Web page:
# Need a little help on special relativity.

1. Jul 29, 2007

### Hessian

Hi, I would like to clarify a few special relativity questions that i cannot quite grasp.

1. There are two people on earth, person number one person is on a spaceship and is ready to take off at near the speed of light. Person number two is standing near the spaceship and will watch person number one take off.
Now, the person watching the spaceship is (who is at rest in his frame of referance) watching a clock that is on the spaceship, as soon as the ship takes of at near the speed of light he will see the clock running alot slower than his own clock correct? But will he see the ship moving at near the speed of light? Or will he see the ship moving in synch with the slowed down clock, in other words will he see the ship moving very slow, or it may seem to him that the ship is stuck in the air?
And the same question vice versa. Person number one on the spaceship see's person number two's clock running incredibally fast, but will he also see person number two moving incredibally fast or will he still be moving at his normal speed and only person number two's clock (or time) is moving fast to him.
Maybe this wil explain to me why i never understood how the twins paradox was actually a paradox!

2. One person is living on a rogue planet moving at near the speed of light, But in his opinion he is at rest. So if he looks down at a clock on earth as he passes by, will he see it moving alot faster than his own clock or will it appear to be running the same as his own clock.

Thanks for your time, and i am sorry if these topics have already been done to death.

2. Jul 29, 2007

### JesseM

He won't see the velocity slow down as the ship accelerates...the v in the time dilation equation is the actual velocity you measure.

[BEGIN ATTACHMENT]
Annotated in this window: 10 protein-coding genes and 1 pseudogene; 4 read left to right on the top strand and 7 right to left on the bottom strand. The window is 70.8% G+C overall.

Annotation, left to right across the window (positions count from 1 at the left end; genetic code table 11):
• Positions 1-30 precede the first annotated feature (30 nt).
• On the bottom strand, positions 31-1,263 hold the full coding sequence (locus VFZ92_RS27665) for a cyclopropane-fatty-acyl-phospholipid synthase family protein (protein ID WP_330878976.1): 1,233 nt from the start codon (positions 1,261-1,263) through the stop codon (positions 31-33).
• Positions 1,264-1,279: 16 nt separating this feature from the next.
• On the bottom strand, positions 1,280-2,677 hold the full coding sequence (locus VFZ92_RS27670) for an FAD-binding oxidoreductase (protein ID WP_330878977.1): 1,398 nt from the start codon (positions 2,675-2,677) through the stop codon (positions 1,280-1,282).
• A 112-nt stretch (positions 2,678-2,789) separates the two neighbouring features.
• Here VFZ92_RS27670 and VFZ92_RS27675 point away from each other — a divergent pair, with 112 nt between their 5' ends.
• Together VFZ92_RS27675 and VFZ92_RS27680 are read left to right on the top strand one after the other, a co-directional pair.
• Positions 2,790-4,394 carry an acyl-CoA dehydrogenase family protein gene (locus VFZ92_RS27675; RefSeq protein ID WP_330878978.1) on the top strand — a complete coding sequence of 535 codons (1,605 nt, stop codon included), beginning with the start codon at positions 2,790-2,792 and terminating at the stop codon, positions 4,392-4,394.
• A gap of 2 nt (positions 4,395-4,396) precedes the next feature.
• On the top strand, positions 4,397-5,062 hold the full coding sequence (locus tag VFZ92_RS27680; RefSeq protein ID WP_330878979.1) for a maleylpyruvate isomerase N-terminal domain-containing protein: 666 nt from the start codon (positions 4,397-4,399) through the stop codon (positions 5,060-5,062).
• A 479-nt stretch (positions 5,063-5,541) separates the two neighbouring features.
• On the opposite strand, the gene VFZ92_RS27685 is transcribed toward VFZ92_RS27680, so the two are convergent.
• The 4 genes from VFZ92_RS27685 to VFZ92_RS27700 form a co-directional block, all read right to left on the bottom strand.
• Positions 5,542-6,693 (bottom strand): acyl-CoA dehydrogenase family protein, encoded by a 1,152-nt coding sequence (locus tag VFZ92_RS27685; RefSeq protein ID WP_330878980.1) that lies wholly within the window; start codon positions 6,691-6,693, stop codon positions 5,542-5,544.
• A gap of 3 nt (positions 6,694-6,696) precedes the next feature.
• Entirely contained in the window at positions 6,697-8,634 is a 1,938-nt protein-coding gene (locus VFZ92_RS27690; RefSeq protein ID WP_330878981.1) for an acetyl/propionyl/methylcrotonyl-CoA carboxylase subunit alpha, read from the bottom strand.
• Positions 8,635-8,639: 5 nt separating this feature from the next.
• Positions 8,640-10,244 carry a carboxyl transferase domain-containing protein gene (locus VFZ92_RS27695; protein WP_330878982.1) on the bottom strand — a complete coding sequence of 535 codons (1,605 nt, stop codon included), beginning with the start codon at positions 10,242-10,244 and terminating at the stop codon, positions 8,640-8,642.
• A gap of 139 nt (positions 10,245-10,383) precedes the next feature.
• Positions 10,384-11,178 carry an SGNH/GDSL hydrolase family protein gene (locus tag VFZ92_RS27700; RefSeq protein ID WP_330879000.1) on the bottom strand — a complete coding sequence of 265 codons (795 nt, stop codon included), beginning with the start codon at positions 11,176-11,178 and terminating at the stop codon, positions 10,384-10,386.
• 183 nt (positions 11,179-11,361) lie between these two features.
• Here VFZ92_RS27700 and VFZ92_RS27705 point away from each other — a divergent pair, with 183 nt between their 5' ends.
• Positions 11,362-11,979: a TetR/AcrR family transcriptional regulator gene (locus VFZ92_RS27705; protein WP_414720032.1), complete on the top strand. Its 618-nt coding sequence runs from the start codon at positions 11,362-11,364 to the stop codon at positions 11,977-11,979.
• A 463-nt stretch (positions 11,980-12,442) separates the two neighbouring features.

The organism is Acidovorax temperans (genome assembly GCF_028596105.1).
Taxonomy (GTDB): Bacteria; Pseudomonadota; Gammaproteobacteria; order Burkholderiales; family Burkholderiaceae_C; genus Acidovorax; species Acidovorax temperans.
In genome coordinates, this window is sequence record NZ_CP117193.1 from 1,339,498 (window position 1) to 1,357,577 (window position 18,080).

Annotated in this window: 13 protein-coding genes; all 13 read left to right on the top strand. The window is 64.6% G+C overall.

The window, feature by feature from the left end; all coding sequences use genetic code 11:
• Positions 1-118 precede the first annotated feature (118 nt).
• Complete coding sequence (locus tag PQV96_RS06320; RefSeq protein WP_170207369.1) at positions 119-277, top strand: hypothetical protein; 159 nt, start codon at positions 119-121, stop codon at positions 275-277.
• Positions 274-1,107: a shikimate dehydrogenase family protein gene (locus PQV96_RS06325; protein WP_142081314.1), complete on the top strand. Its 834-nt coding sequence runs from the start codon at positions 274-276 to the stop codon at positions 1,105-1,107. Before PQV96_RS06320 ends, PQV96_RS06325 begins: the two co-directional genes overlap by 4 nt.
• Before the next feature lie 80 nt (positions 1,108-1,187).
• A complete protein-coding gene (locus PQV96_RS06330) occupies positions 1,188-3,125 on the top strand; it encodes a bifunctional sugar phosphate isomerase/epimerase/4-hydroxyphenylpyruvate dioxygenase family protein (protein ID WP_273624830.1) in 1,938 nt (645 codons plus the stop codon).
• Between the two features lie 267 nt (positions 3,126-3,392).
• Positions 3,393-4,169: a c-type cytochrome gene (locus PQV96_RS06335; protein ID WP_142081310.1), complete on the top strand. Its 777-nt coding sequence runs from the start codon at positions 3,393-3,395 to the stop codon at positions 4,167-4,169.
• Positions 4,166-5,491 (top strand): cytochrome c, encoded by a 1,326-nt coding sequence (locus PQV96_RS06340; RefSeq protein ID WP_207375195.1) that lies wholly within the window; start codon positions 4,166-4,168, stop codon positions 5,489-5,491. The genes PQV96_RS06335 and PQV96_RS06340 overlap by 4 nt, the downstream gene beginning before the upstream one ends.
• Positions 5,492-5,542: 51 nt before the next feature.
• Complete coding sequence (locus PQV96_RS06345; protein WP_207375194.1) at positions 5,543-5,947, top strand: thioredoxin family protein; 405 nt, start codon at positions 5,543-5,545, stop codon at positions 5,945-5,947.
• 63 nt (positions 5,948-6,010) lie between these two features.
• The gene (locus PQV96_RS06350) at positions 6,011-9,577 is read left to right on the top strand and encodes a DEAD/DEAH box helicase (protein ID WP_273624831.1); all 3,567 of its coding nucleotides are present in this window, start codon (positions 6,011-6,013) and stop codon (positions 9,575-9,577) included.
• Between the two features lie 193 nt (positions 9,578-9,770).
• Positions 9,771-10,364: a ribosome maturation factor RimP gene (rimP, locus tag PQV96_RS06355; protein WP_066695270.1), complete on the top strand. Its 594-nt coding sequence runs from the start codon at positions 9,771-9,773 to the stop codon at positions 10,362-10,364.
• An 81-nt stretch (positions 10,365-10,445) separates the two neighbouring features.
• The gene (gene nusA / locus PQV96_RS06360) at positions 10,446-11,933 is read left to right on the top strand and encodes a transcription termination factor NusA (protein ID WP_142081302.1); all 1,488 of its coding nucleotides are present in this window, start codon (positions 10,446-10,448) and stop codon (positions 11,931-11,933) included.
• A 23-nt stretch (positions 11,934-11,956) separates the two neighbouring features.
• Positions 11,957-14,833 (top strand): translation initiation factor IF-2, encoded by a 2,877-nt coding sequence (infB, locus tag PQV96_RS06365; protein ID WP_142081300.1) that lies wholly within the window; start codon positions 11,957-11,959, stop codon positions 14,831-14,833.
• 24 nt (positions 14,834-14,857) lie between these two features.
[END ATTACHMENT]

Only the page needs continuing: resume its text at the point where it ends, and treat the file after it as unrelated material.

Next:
Fast? No, it doesn't work that way--there is no such thing as absolute speed in relativity, only relative speed, so since the twin on the ship measures the earth to be traveling at high speed relative to his own rest frame, the earth's clocks will be running slow in the ship's frame.
See above, the "paradox" has to do with the fact that in each observer's rest frame, it is the other observer's clock that's running slow. The key to resolving it is that this reciprocity only works when comparing inertial rest frames, but the twin that moves away and then returns to earth has to accelerate, so his inertial rest frame on the return journey is different than his inertial rest frame on the outward journey.
Again, all speed is relative, so you can't say the planet is "moving at near the speed of light" in absolute terms, only relative to something else (like the Earth).
Again, he'll measure it running slower, since in his frame he's at rest and the Earth is moving at near the speed of light. (Note that asking what he'll measure is different than asking what he'll see, because vision is affected by the Doppler effect as well as time dilation...what you measure is what happens once you correct for the fact that different signals from a moving object take a different amount of time to reach you because the object's distance from you is changing.)

3. Jul 30, 2007

### Hessian

Ok, thanks for clearing that up for me, I appreciate it. I think am beginning to understand.